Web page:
Families Commission Dictates To Associations
(10 December 2008)
10 DECEMBER 2008 - Planned to coincide with a public protest on Thursday, December 11 2008, the protest organiser, Benjamin Easton, of a father's coalition had joined with other associates in delegation to meet with the new Families Commissioner Jan Pryor. In the order of negotiating the content of that meeting the Commission had determined that they would refuse to hear any discussions in relation to the plight of fathers in the Family Court.
Mr Easton and other Wellington coalition minded fathers have requested to meet with the Principal Family Court Judge, Judge Boshier, after his public refusal to meet with the group in 2007. The fathers are clearly frustrated that after a year long maintained plea to meet with the top judge the request continues to fall on deaf ears. "The problem" says Mr Easton "is that the matters we want to bring to the judge's attention have not been responded to in any other public or political forum. It is easy to say that the public have a right to the freedom of speech but when no-one in the working bureaucracy gives time to that speech the entrenched right has little value.
Besides appealing for the Commission to broker a meeting with the principal judge the issues to be raised by the delegation of four fathers included gender equality versus gender equity and recognition of Parent Alienation Syndrome (PAS). Mr Easton was on the proposed agenda to talk about legal and administrative neglects regarding PAS, a conflict against a parent, involving a child. Yet, just 48 hours before the protest and from there on the confirmed meeting, the father's organiser for the meeting received a phone call from the Commission's Executive Officer Paul Curry. "Mr Curry advised me" says Mr Jackson, "that if there were any protests held on the day of the meeting then the meeting would be cancelled".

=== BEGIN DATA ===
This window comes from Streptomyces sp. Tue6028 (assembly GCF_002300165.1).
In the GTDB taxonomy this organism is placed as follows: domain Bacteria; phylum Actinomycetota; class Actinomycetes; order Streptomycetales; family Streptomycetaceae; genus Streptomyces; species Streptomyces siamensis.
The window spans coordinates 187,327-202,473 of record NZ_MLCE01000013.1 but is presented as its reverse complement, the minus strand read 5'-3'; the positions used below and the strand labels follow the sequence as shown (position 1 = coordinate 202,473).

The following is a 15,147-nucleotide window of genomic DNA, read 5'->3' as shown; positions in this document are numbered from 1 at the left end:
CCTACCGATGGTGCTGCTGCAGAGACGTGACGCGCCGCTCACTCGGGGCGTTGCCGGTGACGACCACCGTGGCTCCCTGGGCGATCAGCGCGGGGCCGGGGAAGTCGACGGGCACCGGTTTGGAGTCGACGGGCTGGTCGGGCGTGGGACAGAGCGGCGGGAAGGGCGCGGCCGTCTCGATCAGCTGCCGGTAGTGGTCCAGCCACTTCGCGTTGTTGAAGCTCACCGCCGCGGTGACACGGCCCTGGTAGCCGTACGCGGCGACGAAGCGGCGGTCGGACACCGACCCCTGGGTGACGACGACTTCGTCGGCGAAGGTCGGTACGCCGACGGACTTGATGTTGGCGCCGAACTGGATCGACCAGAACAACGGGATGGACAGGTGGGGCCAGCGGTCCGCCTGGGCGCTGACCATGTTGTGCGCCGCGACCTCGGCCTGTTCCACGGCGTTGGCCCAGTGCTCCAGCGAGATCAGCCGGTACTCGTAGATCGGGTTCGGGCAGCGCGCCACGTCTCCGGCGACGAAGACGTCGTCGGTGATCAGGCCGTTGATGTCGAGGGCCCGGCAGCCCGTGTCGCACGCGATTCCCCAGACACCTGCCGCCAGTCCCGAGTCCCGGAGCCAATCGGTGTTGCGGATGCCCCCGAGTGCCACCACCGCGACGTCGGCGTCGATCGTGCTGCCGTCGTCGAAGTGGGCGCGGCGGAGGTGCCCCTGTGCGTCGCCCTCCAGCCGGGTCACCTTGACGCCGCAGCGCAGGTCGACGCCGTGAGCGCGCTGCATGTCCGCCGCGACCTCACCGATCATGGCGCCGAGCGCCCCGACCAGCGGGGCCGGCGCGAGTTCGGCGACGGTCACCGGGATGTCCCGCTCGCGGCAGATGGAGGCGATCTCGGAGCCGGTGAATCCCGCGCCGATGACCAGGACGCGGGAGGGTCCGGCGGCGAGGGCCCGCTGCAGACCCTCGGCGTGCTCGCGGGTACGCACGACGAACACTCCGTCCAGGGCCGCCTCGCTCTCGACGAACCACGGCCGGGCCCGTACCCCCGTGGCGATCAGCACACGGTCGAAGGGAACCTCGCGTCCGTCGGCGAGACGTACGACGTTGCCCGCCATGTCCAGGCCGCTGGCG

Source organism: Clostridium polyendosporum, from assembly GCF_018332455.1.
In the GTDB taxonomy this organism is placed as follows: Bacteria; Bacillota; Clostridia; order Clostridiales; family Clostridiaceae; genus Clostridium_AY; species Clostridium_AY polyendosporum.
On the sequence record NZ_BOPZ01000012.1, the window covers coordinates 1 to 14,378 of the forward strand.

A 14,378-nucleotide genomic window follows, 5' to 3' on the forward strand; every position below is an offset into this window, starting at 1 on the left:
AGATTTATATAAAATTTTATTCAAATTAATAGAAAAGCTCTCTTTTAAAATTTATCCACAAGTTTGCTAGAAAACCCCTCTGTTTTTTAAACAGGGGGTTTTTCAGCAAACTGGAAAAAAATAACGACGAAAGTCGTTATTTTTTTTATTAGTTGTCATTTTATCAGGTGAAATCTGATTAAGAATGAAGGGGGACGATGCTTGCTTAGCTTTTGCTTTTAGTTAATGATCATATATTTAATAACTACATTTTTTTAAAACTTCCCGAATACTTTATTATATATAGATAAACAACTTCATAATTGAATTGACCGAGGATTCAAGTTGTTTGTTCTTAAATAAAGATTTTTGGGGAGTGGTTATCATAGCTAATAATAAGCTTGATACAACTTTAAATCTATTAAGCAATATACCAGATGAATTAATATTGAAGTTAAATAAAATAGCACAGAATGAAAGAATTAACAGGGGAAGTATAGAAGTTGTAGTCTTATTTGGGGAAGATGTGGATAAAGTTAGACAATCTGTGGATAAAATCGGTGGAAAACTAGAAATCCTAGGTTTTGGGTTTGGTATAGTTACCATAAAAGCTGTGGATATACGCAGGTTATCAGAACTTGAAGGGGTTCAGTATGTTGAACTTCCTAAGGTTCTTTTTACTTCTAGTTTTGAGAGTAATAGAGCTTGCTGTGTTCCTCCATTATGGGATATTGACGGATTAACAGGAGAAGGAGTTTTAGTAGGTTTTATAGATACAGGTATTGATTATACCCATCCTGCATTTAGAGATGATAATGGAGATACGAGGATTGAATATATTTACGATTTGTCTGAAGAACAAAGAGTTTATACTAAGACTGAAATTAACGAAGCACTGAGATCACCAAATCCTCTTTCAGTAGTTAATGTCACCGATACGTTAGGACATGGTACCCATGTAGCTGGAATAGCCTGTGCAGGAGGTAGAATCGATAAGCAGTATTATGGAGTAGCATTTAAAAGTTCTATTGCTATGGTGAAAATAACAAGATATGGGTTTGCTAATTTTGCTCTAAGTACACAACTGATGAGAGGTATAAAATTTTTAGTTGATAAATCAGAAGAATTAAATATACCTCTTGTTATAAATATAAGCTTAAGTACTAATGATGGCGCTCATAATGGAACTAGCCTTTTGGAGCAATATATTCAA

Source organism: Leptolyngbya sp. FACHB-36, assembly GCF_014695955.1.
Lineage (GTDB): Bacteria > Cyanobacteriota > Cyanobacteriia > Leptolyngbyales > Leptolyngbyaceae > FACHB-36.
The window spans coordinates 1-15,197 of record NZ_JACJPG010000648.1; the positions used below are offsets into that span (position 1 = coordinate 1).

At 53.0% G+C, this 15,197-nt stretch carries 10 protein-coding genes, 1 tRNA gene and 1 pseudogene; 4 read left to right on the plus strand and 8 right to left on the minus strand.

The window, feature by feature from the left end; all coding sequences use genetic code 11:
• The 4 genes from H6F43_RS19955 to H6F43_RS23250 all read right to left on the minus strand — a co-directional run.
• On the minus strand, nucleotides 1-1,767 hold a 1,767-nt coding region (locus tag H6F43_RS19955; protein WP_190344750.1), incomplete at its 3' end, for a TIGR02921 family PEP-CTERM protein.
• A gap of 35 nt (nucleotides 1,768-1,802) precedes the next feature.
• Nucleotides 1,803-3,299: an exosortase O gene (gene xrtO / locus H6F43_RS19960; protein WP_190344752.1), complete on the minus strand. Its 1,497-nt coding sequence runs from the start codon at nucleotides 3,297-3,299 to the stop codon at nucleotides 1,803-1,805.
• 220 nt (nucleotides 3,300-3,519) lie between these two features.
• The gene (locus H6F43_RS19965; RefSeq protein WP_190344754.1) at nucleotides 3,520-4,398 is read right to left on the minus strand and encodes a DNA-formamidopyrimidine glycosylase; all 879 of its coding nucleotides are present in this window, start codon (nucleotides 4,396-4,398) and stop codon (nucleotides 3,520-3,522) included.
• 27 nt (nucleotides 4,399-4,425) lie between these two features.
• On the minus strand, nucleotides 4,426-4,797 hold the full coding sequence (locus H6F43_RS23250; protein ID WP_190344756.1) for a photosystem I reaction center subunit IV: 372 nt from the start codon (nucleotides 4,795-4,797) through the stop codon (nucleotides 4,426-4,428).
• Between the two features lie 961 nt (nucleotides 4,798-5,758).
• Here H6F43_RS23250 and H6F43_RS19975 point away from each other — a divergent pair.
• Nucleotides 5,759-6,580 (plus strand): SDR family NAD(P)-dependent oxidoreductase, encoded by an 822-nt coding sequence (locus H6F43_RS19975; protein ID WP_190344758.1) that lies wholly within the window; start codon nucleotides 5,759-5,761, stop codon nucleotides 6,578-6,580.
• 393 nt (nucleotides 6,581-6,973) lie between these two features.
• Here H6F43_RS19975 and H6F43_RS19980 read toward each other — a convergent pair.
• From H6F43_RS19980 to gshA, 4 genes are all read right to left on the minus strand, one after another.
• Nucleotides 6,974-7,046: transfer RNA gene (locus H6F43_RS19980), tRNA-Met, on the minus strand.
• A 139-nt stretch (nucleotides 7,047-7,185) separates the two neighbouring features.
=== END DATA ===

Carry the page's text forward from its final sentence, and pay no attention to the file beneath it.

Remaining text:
In direct response to this extraordinary stance Mr Easton has withdrawn from the meeting. "The Commission, here, are deeper abrogating their responsibilities to the New Zealand Human Rights Act 1990" he says. "They are excluding the right of association with a protest or the protestors. PAS is about an inflamed breach against an association between child and parent, so it is enormously ironic and significant that the countries Families Commission is poisoning my given right as a father to directly protest against a rampant nanny state. It is also directly inconsistent with their statutory obligation".
Mr Jackson and the two remaining fathers of the delegation have no intention of not attending the meeting after the Commission's refusal relative to protests on the same day. "If the Commission intend to pursue a matter as totalitarian, over the New Zealand Bill of Rights Act, "says the Wellington New Zealand Republican Party candidate Justin Harnish, also in the delegation, "then they open our new government to the intolerance of their fellow countrymen and women. If our associate Mr Easton wishes to protest" continues Mr Harnish, "then that is his time honoured and democratic right and that must not, for any price be interfered with. It is unfortunate that Mr Easton decided to withdraw from the meeting".